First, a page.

Mr CROUCH - Sir Edmund Barton said that he feared that the Bill might be vetoed if it contained clauses providing for the direct exclusion of Asiatic races.


Mr Watkins - He had in mind the experience of the New South Wales Government.


Mr CROUCH -He might also have had in mind the experience of the people of British Columbia. For a number of years they have been endeavouring to exclude Japanese immigrants, but Bills passed with the intention of giving effect to that desire have been vetoed time after time. If we are going to allow ourselves to be pressed by one nation, we must prepare to be coerced by another? With Orientals nothing counts for more than does prestige. When the Japanese scored two or three naval and military victories their prestige was raised throughout the Orient, but, according to the Peking correspondent of the Times, immediately the Japanese failed to secure the war indemnity which they demanded from Russia, the Chinese Government once more leaned towards Russian predominance. If the people of India and China see that the Government of Australia, simply because the Japanese have been able to win several land and naval fights, are anxious not to offend their susceptibilities, and that we are prepared to so amend our legislation as to conform to their wishes, it is difficult to say where our steps in this direction will lead us. It is not long since Mr. Coghlan did a useful work for Australia, when, by means of a letter to the Times, he threatened Germany with Tariff reprisals, unless she did her duty to the Commonwealth in connexion with the incident of the Jaluit Company and the Marshall Islands. Germany, which is a dominant military power, is aiming at becoming a dominant naval power, and if she finds that Japan, having become a great naval power, is able to secure concessions from us, is she not likely to also bring pressure to bear upon the Commonwealth ?


Mr Watkins - Is not the proposed action practically an invitation to her to do so?


Mr CROUCH - I think that it is. If we once admit that a growing power has a right to bring pressure to bear upon us in regard to the form which our legislation shall take, we shall offer an invitation to others to attempt to influence us in the same way. I should be very sorry to see this proposal attended by the results which have followed the treaty made between Queensland and Japan. I had the good fortune to be a member of the parliamentary party which visited Queensland last year, and cannot help saying that those who went there with sentimental ideas as to the policy of a White Australia, came back with a practical view of the question. At Point Lucinda, for example, I found that, out of a total population of about 100, there were fifty or sixty Japanese.


Mr Deakin - The Queensland agreement was to allow a certain number of Japanese to enter that State.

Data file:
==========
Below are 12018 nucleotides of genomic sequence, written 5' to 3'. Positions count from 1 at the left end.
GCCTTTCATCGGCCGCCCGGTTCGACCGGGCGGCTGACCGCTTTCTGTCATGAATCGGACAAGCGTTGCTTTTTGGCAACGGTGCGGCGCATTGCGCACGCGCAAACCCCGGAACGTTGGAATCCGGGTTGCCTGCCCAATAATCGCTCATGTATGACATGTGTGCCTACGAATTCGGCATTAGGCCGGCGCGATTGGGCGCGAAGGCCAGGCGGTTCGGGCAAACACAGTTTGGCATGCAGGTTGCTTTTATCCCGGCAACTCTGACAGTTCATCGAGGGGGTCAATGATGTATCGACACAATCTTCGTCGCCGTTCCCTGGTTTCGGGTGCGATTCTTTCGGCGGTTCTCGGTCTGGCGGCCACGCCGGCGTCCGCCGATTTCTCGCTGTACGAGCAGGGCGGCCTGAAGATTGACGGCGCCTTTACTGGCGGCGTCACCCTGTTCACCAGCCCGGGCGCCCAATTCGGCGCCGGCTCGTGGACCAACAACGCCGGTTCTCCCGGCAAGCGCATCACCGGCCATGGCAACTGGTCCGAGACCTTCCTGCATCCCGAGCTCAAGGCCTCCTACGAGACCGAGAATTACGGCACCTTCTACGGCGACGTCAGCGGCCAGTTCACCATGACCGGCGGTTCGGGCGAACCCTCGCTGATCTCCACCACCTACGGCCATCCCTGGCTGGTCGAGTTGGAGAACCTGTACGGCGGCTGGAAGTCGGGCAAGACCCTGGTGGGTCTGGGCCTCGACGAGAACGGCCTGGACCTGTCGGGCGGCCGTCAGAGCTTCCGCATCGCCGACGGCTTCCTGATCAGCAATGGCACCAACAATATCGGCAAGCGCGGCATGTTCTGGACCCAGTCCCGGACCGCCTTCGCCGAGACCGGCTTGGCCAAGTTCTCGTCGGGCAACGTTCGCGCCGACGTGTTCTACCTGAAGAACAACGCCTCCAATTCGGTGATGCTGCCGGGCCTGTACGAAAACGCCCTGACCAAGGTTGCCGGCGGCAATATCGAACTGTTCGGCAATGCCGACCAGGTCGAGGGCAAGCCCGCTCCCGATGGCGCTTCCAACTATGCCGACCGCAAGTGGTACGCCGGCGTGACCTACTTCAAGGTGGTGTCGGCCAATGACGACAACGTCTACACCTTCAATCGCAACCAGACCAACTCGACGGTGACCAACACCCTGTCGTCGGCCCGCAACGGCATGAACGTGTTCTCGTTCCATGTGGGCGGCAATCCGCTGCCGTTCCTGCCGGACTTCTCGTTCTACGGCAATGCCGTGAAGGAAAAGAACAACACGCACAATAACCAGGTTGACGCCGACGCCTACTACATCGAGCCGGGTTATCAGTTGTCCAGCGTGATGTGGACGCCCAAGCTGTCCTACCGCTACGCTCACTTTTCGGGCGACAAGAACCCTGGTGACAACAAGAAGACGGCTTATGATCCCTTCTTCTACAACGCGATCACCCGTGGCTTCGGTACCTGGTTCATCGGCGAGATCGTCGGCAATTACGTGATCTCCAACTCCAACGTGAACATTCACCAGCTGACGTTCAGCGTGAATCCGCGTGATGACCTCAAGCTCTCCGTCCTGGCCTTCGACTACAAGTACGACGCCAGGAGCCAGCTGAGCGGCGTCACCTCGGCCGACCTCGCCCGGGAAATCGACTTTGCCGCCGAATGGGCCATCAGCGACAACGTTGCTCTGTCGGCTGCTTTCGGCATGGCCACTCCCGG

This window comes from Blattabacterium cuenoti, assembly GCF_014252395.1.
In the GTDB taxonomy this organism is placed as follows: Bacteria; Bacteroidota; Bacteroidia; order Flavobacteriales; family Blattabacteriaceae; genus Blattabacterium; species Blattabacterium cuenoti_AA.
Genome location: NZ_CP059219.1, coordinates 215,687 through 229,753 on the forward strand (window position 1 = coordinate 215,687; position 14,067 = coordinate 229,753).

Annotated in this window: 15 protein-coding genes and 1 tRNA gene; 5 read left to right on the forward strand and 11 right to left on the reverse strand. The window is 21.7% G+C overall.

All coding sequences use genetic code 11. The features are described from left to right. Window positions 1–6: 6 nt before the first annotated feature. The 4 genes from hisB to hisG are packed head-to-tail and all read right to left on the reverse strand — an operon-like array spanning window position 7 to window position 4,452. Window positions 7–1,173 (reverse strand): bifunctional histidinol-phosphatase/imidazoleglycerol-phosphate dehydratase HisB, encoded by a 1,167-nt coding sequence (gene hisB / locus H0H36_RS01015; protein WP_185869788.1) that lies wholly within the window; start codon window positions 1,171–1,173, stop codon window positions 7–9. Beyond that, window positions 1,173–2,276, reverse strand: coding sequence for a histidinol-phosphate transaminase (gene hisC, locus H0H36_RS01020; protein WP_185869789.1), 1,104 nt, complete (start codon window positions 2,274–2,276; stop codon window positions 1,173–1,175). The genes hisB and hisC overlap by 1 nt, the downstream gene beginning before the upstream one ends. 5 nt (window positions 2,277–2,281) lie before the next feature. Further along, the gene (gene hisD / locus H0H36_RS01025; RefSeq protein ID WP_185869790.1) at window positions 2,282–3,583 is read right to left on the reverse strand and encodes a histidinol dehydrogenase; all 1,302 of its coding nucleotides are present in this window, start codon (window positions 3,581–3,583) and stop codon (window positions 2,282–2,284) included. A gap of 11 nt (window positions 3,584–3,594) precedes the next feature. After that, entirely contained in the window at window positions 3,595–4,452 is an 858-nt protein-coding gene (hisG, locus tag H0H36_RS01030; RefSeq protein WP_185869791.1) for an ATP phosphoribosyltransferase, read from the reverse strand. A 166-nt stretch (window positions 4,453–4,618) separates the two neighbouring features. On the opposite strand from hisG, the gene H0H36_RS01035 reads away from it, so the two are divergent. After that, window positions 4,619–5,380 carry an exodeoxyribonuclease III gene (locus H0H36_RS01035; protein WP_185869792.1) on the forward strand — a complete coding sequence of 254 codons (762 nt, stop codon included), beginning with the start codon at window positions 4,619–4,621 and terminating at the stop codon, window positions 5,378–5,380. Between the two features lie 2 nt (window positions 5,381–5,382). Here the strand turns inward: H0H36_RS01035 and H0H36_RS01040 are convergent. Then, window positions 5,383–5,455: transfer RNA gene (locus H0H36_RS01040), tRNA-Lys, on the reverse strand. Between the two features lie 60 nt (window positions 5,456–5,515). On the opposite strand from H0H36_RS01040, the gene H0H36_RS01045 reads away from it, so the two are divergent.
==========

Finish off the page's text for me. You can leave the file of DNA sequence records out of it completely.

Mr CROUCH - And they were to be deported at the termination of a certain number of years. Notwithstanding that the time limit fixed has expired, Japanese are still in Queensland, and are spreading throughout the States. The following advertisement is an indication of how some of these men secure admission to the Commonwealth : - £5 Reward will be paid to any person giving information resulting in the arrest of Kasuke Yajura and Ishimatsu Matushita, indented Japanese crew of Schooner Aladdin.

Geo. W. Thom.

I am informed that this is one of a class of advertisements that frequently appear in the Queensland newspapers,in relation to men who escape from pearling vessels, and go to swell the Japanese population in Australia. The master of a pearling vessel is liable to a. fine of£5for allowing a Japanese to escape, but a Japanese labourer is worth far more than that to anyone who can secure his services. I would remind the House of the dangers that have arisen in countries where the Japanese and other Orientals have gone in large numbers. At Hawaii the Japanese are one of the most truculent sections of the population, and are insisting, not upon their rights, but upon privileges. Their numbers are so largely out of proportion to the numbers of the white population, that they are able to take up this stand. If we go to Singapore, the new naval base in the northeastern seas, we find that the Chinese, who at the outset comprised only a small minority of the population, have so largely increased, that they can control the banking and commercial interests and, in short, the whole of the organizations of that place. The only protection which the white population have against them is that during certain hours the Bund, a kind of public re-sort, is closed even to the most wealthy Chinese. The poorest white soldier in Singapore mav go there, but Chinese and other coloured races are excluded during the hours fixed. If the Japanese came into this great, lone land of ours, which seems to be a natural appendix to the Oriental countries, and we sought to prohibit their appearance in public resorts at certain hours, we might find the Japanese Governmentattempting to influence our actions in regard to even so small a matter of internal administration as that would beThe Japanese declare that they have a right to come to Australia. Mr. E. W. Cole, in A White Australia Impossible, describes his visit to Japan, and gives statements made by ex-Ministers, Members of the Parliament of Japan, and others holding high official positions, who declared that the Japanese had a right to come here.